Kozlov's arrangement of "Tensions for the Big Band is another marvel. Here the anxious harmonic and rhythmic frictions of Mingus' Blues & Roots recording are amplified and increased for our contemporary situation: certainly 1959 was no American utopia, but certainly none of us feels safer in this millenium. Scott Robinson's baritone sax repeats the song's theme in that unmistakable register, and Abraham Burton contributes a tenor solo that's among the CD's best solo statements.
Mingus Orchestra's two tracks showcase Mingus's more classical leanings, whether it's the jazz-free Mahlerisms of Mingus's first complete composition "The Chill of Death Michael Rebonowitz's bassoon and Bobby Routch's French horn adding fascinating color to the ensemble harmoniesor the alternating classical and hard-swing passages of "Todo Modo. Mingus Dynasty's "Cell Block F 'Tis Nazi USA is perhaps the CD's most beautiful tune (in this case Mingus added the ominous title after the fact and the music reflects none of its message), with stellar solo contributions from Craig Handy on flute and Ku-Umba Frank Lacy on trombone.
The album's excellence, really, is a product of tight, ensemble performance (a pretty common quality in jazz recordings nowadays) and fiercely emotional commitment on the part of the musicians to the composer's music (something considerably less common). One never gets the impression these players are covering Mingus because it's a gig. And it's this unity of purpose that energizes I Am Three, and makes it much more than just another tribute album. The composer is alive on these recordings.
Song With Orange (Mingus Big Band); MDM (Mingus Big Band); The Chill of Death (Mingus Orchestra); Paris in Blue (Mingus Big Band); Tensions (Mingus Big Band); Orange Is the Color of Her Dress (Mingus Big Band); Cell Block F 'Tis Nazi USA (Mingus Dynasty); Todo Modo (Mingus Orchestra); Wednesday Night Prayer Meeting (Mingus Dynasty); Pedal Point Blues (Mingus Big Band)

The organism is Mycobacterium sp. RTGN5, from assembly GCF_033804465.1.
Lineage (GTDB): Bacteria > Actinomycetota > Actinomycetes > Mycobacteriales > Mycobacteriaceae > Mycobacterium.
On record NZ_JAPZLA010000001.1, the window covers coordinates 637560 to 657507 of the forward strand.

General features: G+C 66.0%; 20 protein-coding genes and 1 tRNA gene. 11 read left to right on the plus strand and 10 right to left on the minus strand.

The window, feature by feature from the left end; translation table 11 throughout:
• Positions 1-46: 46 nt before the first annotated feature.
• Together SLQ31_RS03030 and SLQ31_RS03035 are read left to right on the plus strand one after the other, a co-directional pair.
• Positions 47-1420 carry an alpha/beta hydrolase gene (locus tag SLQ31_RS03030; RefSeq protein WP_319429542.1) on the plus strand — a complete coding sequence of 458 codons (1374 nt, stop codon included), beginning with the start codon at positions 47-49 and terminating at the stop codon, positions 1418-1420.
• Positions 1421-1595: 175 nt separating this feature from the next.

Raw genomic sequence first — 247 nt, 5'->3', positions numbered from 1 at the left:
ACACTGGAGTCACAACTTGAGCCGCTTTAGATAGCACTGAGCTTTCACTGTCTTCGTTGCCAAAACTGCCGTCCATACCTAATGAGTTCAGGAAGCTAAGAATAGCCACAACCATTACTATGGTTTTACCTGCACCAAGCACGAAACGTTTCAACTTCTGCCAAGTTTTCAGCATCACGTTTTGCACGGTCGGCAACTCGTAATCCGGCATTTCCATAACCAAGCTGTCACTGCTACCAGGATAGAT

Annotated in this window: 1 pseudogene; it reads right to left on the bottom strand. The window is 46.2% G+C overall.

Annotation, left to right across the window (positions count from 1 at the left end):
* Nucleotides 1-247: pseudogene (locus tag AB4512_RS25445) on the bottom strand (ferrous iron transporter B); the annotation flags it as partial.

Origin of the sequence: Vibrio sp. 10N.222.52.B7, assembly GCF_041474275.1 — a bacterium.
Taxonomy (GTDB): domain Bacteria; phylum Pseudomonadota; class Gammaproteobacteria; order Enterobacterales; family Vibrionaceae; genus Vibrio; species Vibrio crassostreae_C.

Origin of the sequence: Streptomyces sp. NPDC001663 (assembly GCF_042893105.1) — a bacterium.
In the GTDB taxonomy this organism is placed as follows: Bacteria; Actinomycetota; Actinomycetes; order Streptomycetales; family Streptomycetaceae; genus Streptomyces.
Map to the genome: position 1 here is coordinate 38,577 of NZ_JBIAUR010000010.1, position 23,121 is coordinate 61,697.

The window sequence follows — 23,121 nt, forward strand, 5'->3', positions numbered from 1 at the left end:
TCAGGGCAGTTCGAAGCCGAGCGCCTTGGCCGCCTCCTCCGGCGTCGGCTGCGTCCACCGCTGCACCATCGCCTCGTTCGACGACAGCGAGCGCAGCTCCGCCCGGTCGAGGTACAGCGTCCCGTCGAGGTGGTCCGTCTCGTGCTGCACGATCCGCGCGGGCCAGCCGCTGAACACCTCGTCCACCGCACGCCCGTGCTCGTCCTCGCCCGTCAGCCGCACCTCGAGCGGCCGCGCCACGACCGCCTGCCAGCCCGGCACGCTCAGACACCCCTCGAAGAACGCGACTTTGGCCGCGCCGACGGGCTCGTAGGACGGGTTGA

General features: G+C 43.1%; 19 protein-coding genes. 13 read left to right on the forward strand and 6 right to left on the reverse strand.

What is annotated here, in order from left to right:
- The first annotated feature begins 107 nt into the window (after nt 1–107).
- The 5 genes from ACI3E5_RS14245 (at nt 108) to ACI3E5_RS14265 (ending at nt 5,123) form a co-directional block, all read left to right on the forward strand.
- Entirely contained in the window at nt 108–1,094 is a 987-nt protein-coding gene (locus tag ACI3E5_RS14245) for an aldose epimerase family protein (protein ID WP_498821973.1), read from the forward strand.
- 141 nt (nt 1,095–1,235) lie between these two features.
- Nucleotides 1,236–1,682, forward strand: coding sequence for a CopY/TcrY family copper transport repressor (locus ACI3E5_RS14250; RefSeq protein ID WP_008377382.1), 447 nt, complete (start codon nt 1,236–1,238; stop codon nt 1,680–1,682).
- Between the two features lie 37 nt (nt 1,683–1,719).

Mingus Dynasty: Kenny Rampton: trumpet; Craig Handy: alto saxophone, flute; Seamus Blake: tenor saxophone; Ku-Umba Frank Lacy: trombone; Orrin Evans: piano; Boris Kozlov: bass; Donald Edwards: drums
Mingus Big Band: Randy Brecker: trumpet (tracks #1,6,10); Jeremy Pelt: trumpet (#1,6,10); Kenny Rampton: trumpet; Jack Walrath: trumpet (#2,4,5); Walter White, trumpet (#2,4,5); Alex Foster: alto saxophone (#1,6,10); Jaleel Shaw: alto saxophone (#1,6,10); Miguel Zenon: alto saxophone (#2,4,5); Craig Handy: alto saxophone (#2,4,5,10); Seamus Blake: tenor saxophone (#2,4,5); Wayne Escoffery: tenor saxophone (#1,6,10); Abraham Burton: tenor saxophone; Ronnie Cuber: baritone saxophone (#1,6,10); Scott Robinson: baritone saxophone (#2,4,5); Ku-Umba Frank Lacy: trombone; Conrad Herwig: trombone; Earl McIntyre: bass trombone, tuba; George Colligan: piano (#1,10); John Hicks: piano (#10); Orrin Evans: piano (#2,4,5); Boris Kozlov: bass; Johnathan Blake: drums (#1,6,10); Donald Edwards: drums (#2,4,5)
Mingus Orchestra: Kenny Rampton: trumpet; Ku-Umba Frank Lacy: trombone: Bobby Routch: French horn; Seamus Blake: tenor saxophone; Craig Handy: alto saxophone; Douglas Yates: bass clarinet; Michael Rabinowitz: bassoon; Jack Wilkins: guitar; Boris Kozlov: bass; Donald Edwards: drums